Twitter, Trump & Tunnel Vision

When I speak in public or meet with clients, a problem I discuss is digital tunnel vision, a shortsightedness that I believe has come to exist in the digital age. Corporations spend tremendous amounts of money to protect against outside intrusion. Although, some companies are failing when it comes to protecting against in-house intrusion. Twitter & Trump is an excellent example of inside invasion and digital tunnel vision.

There is no doubt that Twitter spends millions on digital security but my question is how much have they spent on inner-intrusion. Or have they even considered the fact that the wrong person can use them as an information weapon. The action of deactivating Trump’s Twitter account created no dangers, but it could have. The could have here is the real issue and threat. What if a rogue nation bribed the Twitter employee to post a message with far more dangerous words. Disaster could have befallen.

When I first began skip tracing an social engineering in the eighties my tagline was “Information is the greatest tool!” and it is, no doubt. The problem is that information can destroy people and companies. Now we are seeing how it is manipulating and dividing society.

Two items here, I believe companies should have a broader picture of the part they play in the world. Also think about how one employee could be the inner hacker, that lights the fuse of destruction. The curious question now is which organization will be used next as a pawn by an employee?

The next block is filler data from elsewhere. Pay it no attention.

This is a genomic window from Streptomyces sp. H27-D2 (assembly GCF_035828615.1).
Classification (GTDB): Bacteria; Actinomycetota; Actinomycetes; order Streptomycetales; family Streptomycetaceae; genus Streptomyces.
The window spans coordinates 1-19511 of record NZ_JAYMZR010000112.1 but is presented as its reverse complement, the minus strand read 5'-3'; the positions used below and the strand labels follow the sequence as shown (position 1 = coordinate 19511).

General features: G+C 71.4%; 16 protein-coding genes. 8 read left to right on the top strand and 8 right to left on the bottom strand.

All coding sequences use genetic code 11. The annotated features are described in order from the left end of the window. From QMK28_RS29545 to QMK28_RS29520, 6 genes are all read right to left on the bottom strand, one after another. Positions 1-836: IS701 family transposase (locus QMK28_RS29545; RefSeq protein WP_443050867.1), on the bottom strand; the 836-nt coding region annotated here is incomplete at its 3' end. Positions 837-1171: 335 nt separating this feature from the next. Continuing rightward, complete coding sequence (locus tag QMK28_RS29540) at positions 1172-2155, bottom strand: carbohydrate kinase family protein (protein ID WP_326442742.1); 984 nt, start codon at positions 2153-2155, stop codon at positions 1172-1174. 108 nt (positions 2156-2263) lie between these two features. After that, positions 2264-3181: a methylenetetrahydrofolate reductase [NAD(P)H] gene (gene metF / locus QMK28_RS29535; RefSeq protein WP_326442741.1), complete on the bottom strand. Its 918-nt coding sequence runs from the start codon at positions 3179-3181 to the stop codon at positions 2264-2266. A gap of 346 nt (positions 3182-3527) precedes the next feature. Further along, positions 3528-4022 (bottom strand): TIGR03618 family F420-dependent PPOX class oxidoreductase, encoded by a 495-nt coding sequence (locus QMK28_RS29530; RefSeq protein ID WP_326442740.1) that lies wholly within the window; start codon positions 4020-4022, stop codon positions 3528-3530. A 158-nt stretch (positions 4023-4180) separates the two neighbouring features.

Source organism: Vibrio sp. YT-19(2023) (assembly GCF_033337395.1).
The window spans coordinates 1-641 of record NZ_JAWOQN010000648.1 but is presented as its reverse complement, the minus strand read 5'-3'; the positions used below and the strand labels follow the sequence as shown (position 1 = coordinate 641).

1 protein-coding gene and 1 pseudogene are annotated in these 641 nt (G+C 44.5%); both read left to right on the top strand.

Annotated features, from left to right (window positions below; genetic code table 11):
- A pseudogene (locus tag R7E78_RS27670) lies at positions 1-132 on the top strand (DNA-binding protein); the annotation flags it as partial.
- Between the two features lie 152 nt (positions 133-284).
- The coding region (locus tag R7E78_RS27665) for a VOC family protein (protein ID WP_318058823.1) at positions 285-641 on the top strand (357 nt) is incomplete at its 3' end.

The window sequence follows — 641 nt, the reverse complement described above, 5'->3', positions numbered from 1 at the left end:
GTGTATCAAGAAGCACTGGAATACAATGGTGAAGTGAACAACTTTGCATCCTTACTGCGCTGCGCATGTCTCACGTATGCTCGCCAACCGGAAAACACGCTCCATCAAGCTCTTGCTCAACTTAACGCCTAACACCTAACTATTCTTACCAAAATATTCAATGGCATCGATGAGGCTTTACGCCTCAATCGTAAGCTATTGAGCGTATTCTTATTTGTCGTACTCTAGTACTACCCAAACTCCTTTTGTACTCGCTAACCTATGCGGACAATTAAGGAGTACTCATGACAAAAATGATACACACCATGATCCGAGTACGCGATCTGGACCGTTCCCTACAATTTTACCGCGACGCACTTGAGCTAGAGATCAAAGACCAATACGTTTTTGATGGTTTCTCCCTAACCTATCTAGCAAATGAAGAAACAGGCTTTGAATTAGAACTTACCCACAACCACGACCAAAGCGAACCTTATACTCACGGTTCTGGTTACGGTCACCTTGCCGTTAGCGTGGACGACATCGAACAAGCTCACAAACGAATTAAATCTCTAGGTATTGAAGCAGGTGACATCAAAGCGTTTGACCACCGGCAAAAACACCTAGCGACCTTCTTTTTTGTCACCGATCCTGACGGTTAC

Frank M. Ahearn


The Mind – The Only Place For Freedom!

A new year and new thoughts about privacy. What I have been thinking about is what happens when smartphones go beyond being smart? I am not talking about the rise of the machines and other fine Hollywood fantasies. Although, Hollywood fantasies tend to be on the mark. What I mean is when hardware will be able to extract information from us by touch. Maybe they can now, I do not know. I am not referring to when your thumb or retina unlocks an iPhone or laptop. But when you pick up a random mobile phone or laptop will it ever be able extract our fingerprints or DNA? I know these are not original thoughts but I do feel these are thoughts we should ponder.

In privacy, the initial strategies are always how avoid or combat intrusions. It is difficult to imagine how one would go about using technology if machines could extract information from humans. The same way humans extract information from machines. Creating and protecting privacy always comes down to who is better at the game.

We know we are being tracked online and watched by the eye in the sky or the random person across from us with a Twitter account. So the question is, when do the machines come alive and join the party? When must we become concerned about that human to machine touch? How we will live free among this coming predation. Maybe the mind will be the only place available for privacy and freedom.

Frank M. Ahearn
Author of: The Art of Disappearing: 199 Essential Privacy And Disappearing Tips